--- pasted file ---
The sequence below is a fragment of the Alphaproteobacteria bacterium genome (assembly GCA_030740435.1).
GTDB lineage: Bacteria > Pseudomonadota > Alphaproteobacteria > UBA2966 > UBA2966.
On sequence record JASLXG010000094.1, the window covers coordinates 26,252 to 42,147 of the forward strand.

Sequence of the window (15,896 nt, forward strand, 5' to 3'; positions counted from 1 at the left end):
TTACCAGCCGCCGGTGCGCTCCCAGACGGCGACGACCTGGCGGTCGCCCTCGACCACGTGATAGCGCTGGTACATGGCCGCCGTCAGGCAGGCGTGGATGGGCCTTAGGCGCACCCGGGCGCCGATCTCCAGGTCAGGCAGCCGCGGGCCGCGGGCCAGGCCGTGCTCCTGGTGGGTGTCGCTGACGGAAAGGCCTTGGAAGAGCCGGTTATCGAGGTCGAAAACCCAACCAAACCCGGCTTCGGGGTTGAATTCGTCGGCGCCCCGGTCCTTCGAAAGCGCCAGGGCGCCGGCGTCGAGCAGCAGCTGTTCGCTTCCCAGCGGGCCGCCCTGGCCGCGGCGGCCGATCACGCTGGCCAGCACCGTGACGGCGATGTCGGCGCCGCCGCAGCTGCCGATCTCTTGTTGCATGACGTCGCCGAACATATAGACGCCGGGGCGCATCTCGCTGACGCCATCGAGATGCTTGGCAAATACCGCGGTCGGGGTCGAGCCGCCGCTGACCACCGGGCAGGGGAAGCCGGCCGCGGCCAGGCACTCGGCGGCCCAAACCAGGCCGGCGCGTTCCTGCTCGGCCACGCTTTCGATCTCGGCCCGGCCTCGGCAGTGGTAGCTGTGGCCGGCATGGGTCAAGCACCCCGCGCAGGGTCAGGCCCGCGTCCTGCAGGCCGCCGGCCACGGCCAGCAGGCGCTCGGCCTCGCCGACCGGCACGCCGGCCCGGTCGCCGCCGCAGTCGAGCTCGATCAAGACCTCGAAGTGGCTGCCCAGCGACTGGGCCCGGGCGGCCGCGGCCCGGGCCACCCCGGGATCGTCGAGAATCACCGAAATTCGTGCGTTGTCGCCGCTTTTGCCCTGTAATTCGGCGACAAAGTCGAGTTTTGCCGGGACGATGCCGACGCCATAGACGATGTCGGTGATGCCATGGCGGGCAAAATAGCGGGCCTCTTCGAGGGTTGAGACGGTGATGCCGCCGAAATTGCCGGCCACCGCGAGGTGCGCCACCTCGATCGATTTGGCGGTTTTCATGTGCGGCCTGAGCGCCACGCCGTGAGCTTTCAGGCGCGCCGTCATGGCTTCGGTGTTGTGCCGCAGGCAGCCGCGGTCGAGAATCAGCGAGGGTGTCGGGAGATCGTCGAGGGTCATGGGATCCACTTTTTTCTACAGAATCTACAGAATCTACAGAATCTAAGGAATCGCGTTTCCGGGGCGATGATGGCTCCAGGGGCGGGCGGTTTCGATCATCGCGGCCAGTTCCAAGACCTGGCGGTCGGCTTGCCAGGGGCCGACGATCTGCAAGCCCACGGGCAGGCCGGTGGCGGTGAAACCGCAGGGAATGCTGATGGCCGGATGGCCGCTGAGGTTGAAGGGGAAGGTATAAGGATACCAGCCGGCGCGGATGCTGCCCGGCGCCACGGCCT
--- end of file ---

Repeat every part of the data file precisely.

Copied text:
The sequence below is a fragment of the Alphaproteobacteria bacterium genome (assembly GCA_030740435.1).
GTDB lineage: Bacteria > Pseudomonadota > Alphaproteobacteria > UBA2966 > UBA2966.
On sequence record JASLXG010000094.1, the window covers coordinates 26,252 to 42,147 of the forward strand.

Sequence of the window (15,896 nt, forward strand, 5' to 3'; positions counted from 1 at the left end):
TTACCAGCCGCCGGTGCGCTCCCAGACGGCGACGACCTGGCGGTCGCCCTCGACCACGTGATAGCGCTGGTACATGGCCGCCGTCAGGCAGGCGTGGATGGGCCTTAGGCGCACCCGGGCGCCGATCTCCAGGTCAGGCAGCCGCGGGCCGCGGGCCAGGCCGTGCTCCTGGTGGGTGTCGCTGACGGAAAGGCCTTGGAAGAGCCGGTTATCGAGGTCGAAAACCCAACCAAACCCGGCTTCGGGGTTGAATTCGTCGGCGCCCCGGTCCTTCGAAAGCGCCAGGGCGCCGGCGTCGAGCAGCAGCTGTTCGCTTCCCAGCGGGCCGCCCTGGCCGCGGCGGCCGATCACGCTGGCCAGCACCGTGACGGCGATGTCGGCGCCGCCGCAGCTGCCGATCTCTTGTTGCATGACGTCGCCGAACATATAGACGCCGGGGCGCATCTCGCTGACGCCATCGAGATGCTTGGCAAATACCGCGGTCGGGGTCGAGCCGCCGCTGACCACCGGGCAGGGGAAGCCGGCCGCGGCCAGGCACTCGGCGGCCCAAACCAGGCCGGCGCGTTCCTGCTCGGCCACGCTTTCGATCTCGGCCCGGCCTCGGCAGTGGTAGCTGTGGCCGGCATGGGTCAAGCACCCCGCGCAGGGTCAGGCCCGCGTCCTGCAGGCCGCCGGCCACGGCCAGCAGGCGCTCGGCCTCGCCGACCGGCACGCCGGCCCGGTCGCCGCCGCAGTCGAGCTCGATCAAGACCTCGAAGTGGCTGCCCAGCGACTGGGCCCGGGCGGCCGCGGCCCGGGCCACCCCGGGATCGTCGAGAATCACCGAAATTCGTGCGTTGTCGCCGCTTTTGCCCTGTAATTCGGCGACAAAGTCGAGTTTTGCCGGGACGATGCCGACGCCATAGACGATGTCGGTGATGCCATGGCGGGCAAAATAGCGGGCCTCTTCGAGGGTTGAGACGGTGATGCCGCCGAAATTGCCGGCCACCGCGAGGTGCGCCACCTCGATCGATTTGGCGGTTTTCATGTGCGGCCTGAGCGCCACGCCGTGAGCTTTCAGGCGCGCCGTCATGGCTTCGGTGTTGTGCCGCAGGCAGCCGCGGTCGAGAATCAGCGAGGGTGTCGGGAGATCGTCGAGGGTCATGGGATCCACTTTTTTCTACAGAATCTACAGAATCTACAGAATCTAAGGAATCGCGTTTCCGGGGCGATGATGGCTCCAGGGGCGGGCGGTTTCGATCATCGCGGCCAGTTCCAAGACCTGGCGGTCGGCTTGCCAGGGGCCGACGATCTGCAAGCCCACGGGCAGGCCGGTGGCGGTGAAACCGCAGGGAATGCTGATGGCCGGATGGCCGCTGAGGTTGAAGGGGAAGGTATAAGGATACCAGCCGGCGCGGATGCTGCCCGGCGCCACGGCCT